Wellness Complete Health Dog Food receives the Advisor’s second-highest tier rating of 4.5 stars.
The Wellness Complete Health product line includes 14 dry dog foods.
Each recipe below includes its related AAFCO nutrient profile when available on the product’s official webpage: Growth, Maintenance, All Life Stages, Supplemental or Unspecified.
Important: Because many websites do not reliably specify which Growth or All Life Stages recipes are safe for large breed puppies, we do not include that data in this report. Be sure to check actual packaging for that information.
Click the links below to compare prices at an online retailer.
- Wellness Healthy Weight (4 stars) [M]
- Wellness Large Breed Adult (4 stars) [M]
- Wellness Puppy [G]
- Wellness Senior (3.5 stars) [M]
- Wellness Small Breed Senior (4 stars) [M]
- Wellness Adult Lamb and Barley (4 stars) [M]
- Wellness Toy Breed Adult (5 stars) [M]
- Wellness Adult Chicken and Oatmeal (4 stars) [M]
- Wellness Small Breed Puppy [G]
- Wellness Large Breed Puppy [G]
- Wellness Small Breed Healthy Weight [M]
- Wellness Adult Whitefish and Sweet Potato (3.5 stars) [A]
- Wellness Small Breed Adult Turkey and Oatmeal [M]
- Wellness Small Breed Adult Whitefish, Salmon Meal & Peas [M]
Wellness Complete Health Large Breed Adult Formula was selected to represent the other products in the line for this review.
Wellness Large Breed Adult Formula
Dry Dog Food
Estimated Dry Matter Nutrient Content
Ingredients: Deboned chicken, chicken meal, ground brown rice, barley, peas, oats, chicken fat (preserved with mixed tocopherols), salmon meal, tomato pomace, oatmeal, tomatoes, carrots, natural chicken flavor, ground flaxseed, choline chloride, spinach, vitamin E supplement, taurine, zinc proteinate, mixed tocopherols added to preserve freshness, sweet potatoes, apples, blueberries, zinc sulfate, calcium carbonate, niacin, ferrous sulfate, iron proteinate, vitamin A supplement, glucosamine hydrochloride, chondroitin sulfate, ascorbic acid (vitamin C), copper sulfate, thiamine mononitrate, copper proteinate, chicory root extract, manganese proteinate, manganese sulfate, d-calcium pantothenate, sodium selenite, pyridoxine hydrochloride, riboflavin, Yucca schidigera extract, garlic powder, vitamin D3 supplement, biotin, calcium iodate, vitamin B12 supplement, folic acid, dried Lactobacillus plantarum fermentation product, dried Enterococcus faecium fermentation product, dried Lactobacillus casei fermentation product, dried Lactobacillus acidophilus fermentation product, rosemary extract, green tea extract, spearmint extract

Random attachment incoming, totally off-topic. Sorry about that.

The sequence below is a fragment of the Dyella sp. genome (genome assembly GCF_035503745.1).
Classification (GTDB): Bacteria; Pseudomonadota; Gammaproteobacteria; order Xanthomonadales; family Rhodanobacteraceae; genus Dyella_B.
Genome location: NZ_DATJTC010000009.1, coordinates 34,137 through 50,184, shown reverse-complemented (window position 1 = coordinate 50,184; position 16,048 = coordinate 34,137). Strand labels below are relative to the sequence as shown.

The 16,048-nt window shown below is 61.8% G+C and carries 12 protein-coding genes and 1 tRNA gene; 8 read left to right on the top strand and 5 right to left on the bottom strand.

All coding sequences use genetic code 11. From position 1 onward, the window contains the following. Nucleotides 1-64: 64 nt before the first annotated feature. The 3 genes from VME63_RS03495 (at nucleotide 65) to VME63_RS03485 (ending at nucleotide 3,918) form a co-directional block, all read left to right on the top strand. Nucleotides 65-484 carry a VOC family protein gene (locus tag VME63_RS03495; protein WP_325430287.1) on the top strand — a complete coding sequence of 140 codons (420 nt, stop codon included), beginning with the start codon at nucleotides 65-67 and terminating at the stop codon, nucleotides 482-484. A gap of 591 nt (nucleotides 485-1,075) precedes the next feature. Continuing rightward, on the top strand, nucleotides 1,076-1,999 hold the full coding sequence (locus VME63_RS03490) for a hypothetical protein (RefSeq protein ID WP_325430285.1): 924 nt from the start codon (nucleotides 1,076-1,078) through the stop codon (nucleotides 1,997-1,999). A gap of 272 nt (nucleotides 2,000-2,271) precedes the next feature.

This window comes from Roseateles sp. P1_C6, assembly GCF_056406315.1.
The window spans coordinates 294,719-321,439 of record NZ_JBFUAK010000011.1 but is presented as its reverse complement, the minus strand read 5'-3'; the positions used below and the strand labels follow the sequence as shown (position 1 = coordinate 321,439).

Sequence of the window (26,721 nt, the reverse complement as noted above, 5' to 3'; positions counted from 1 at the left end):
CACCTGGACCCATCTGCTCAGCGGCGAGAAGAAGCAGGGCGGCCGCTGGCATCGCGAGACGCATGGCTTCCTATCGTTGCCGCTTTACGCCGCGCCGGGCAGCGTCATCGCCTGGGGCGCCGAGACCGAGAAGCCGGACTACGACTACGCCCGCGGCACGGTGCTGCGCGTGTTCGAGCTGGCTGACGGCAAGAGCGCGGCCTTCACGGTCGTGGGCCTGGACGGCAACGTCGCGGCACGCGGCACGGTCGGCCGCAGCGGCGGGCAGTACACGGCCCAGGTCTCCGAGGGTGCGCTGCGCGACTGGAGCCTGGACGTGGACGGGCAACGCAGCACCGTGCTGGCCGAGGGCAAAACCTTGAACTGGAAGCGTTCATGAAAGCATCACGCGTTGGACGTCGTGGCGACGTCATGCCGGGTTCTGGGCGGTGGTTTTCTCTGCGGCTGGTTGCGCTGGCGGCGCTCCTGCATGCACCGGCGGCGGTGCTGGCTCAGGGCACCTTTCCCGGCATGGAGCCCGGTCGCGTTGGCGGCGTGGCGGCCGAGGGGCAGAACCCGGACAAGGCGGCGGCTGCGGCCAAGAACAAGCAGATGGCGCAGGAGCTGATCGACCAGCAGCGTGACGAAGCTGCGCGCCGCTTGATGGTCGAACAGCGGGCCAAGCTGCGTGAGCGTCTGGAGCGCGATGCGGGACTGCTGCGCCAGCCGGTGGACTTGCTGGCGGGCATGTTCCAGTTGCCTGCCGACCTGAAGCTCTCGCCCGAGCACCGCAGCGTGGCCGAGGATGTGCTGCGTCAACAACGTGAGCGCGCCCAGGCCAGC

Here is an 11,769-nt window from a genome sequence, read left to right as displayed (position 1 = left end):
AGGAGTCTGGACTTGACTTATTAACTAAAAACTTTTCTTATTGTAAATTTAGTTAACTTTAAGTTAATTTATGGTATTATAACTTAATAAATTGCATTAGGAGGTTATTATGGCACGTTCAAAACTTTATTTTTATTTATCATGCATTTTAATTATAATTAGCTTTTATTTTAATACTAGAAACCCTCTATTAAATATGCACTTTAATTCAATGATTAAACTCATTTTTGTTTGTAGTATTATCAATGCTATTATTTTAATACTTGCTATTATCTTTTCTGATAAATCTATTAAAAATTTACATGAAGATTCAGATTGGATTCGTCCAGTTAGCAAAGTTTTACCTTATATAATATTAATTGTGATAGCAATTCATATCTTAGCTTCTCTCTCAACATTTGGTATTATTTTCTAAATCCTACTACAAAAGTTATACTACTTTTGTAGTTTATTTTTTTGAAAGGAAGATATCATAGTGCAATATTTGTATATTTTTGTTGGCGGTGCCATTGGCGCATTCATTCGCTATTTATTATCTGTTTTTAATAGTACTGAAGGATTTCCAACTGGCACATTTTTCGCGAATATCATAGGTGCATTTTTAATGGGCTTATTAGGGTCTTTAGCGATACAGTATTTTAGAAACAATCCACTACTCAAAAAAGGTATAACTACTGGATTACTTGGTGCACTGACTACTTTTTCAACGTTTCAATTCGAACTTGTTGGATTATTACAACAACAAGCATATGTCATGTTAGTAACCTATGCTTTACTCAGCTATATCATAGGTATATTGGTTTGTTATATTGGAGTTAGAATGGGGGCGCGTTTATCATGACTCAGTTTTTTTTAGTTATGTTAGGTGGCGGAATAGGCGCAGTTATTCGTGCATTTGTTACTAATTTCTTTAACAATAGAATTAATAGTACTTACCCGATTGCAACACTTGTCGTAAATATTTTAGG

Fiber (estimated dry matter content) = 5.6%
Red denotes controversial item
|Estimated Nutrient Content|
|Dry Matter Basis||28%||12%||52%|
|Calorie Weighted Basis||26%||27%||47%|
The first ingredient in this dog food is chicken. Although it is a quality item, raw chicken contains up to 73% water. After cooking, most of that moisture is lost, reducing the meat content to just a fraction of its original weight.
After processing, this item would probably account for a smaller part of the total content of the finished product.
The second ingredient is chicken meal. Chicken meal is considered a meat concentrate and contains nearly 300% more protein than fresh chicken.
The third ingredient is ground brown rice, another name for rice flour. Ground rice is made from either white or brown rice and is considered a gluten-free substitute for wheat flour.
The fourth ingredient is barley. Barley is a starchy carbohydrate supplying fiber and other healthy nutrients. However, aside from its energy content, this cereal grain is of only modest nutritional value to a dog.
The fifth ingredient includes peas. Peas are a quality source of carbohydrates. And like all legumes, they’re rich in natural fiber.
However, peas contain about 25% protein, a factor that must be considered when judging the meat content of this dog food.
The sixth ingredient lists oats. Oats are rich in B-vitamins, minerals and dietary fiber.
The seventh ingredient is chicken fat. Chicken fat is obtained from rendering chicken, a process similar to making soup in which the fat itself is skimmed from the surface of the liquid.
Chicken fat is high in linoleic acid, an omega-6 fatty acid essential for life. Although it doesn’t sound very appetizing, chicken fat is actually a quality ingredient.